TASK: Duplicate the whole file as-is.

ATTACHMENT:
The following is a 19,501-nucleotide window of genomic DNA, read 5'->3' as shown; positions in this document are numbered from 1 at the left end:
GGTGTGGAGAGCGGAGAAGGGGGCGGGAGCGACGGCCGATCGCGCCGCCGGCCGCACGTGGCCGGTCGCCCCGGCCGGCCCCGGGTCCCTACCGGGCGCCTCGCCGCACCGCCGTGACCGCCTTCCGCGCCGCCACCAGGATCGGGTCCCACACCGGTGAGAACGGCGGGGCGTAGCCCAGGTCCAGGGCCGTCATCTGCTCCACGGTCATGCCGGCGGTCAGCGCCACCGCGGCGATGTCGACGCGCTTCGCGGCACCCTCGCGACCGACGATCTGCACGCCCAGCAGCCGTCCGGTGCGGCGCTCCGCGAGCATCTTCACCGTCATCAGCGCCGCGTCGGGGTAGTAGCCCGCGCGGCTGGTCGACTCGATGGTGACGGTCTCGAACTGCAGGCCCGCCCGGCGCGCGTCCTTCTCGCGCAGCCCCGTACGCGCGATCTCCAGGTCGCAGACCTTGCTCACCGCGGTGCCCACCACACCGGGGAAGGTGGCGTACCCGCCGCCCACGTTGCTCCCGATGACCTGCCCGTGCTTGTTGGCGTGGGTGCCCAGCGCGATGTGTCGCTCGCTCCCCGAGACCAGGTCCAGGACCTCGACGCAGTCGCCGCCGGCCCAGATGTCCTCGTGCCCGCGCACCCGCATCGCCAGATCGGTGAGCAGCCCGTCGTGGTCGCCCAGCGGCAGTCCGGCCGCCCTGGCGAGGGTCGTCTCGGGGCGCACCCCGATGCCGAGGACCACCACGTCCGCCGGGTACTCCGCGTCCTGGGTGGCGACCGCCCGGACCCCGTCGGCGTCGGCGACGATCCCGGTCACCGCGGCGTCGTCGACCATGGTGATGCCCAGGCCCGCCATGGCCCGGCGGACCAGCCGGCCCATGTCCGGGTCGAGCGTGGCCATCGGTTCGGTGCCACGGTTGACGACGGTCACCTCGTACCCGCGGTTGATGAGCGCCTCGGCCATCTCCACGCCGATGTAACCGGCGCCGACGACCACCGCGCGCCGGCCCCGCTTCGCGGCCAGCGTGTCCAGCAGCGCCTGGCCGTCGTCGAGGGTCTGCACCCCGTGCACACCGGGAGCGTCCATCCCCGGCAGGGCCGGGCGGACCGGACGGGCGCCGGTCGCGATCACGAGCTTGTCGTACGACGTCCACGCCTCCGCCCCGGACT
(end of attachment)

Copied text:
The following is a 19,501-nucleotide window of genomic DNA, read 5'->3' as shown; positions in this document are numbered from 1 at the left end:
GGTGTGGAGAGCGGAGAAGGGGGCGGGAGCGACGGCCGATCGCGCCGCCGGCCGCACGTGGCCGGTCGCCCCGGCCGGCCCCGGGTCCCTACCGGGCGCCTCGCCGCACCGCCGTGACCGCCTTCCGCGCCGCCACCAGGATCGGGTCCCACACCGGTGAGAACGGCGGGGCGTAGCCCAGGTCCAGGGCCGTCATCTGCTCCACGGTCATGCCGGCGGTCAGCGCCACCGCGGCGATGTCGACGCGCTTCGCGGCACCCTCGCGACCGACGATCTGCACGCCCAGCAGCCGTCCGGTGCGGCGCTCCGCGAGCATCTTCACCGTCATCAGCGCCGCGTCGGGGTAGTAGCCCGCGCGGCTGGTCGACTCGATGGTGACGGTCTCGAACTGCAGGCCCGCCCGGCGCGCGTCCTTCTCGCGCAGCCCCGTACGCGCGATCTCCAGGTCGCAGACCTTGCTCACCGCGGTGCCCACCACACCGGGGAAGGTGGCGTACCCGCCGCCCACGTTGCTCCCGATGACCTGCCCGTGCTTGTTGGCGTGGGTGCCCAGCGCGATGTGTCGCTCGCTCCCCGAGACCAGGTCCAGGACCTCGACGCAGTCGCCGCCGGCCCAGATGTCCTCGTGCCCGCGCACCCGCATCGCCAGATCGGTGAGCAGCCCGTCGTGGTCGCCCAGCGGCAGTCCGGCCGCCCTGGCGAGGGTCGTCTCGGGGCGCACCCCGATGCCGAGGACCACCACGTCCGCCGGGTACTCCGCGTCCTGGGTGGCGACCGCCCGGACCCCGTCGGCGTCGGCGACGATCCCGGTCACCGCGGCGTCGTCGACCATGGTGATGCCCAGGCCCGCCATGGCCCGGCGGACCAGCCGGCCCATGTCCGGGTCGAGCGTGGCCATCGGTTCGGTGCCACGGTTGACGACGGTCACCTCGTACCCGCGGTTGATGAGCGCCTCGGCCATCTCCACGCCGATGTAACCGGCGCCGACGACCACCGCGCGCCGGCCCCGCTTCGCGGCCAGCGTGTCCAGCAGCGCCTGGCCGTCGTCGAGGGTCTGCACCCCGTGCACACCGGGAGCGTCCATCCCCGGCAGGGCCGGGCGGACCGGACGGGCGCCGGTCGCGATCACGAGCTTGTCGTACGACGTCCACGCCTCCGCCCCGGACT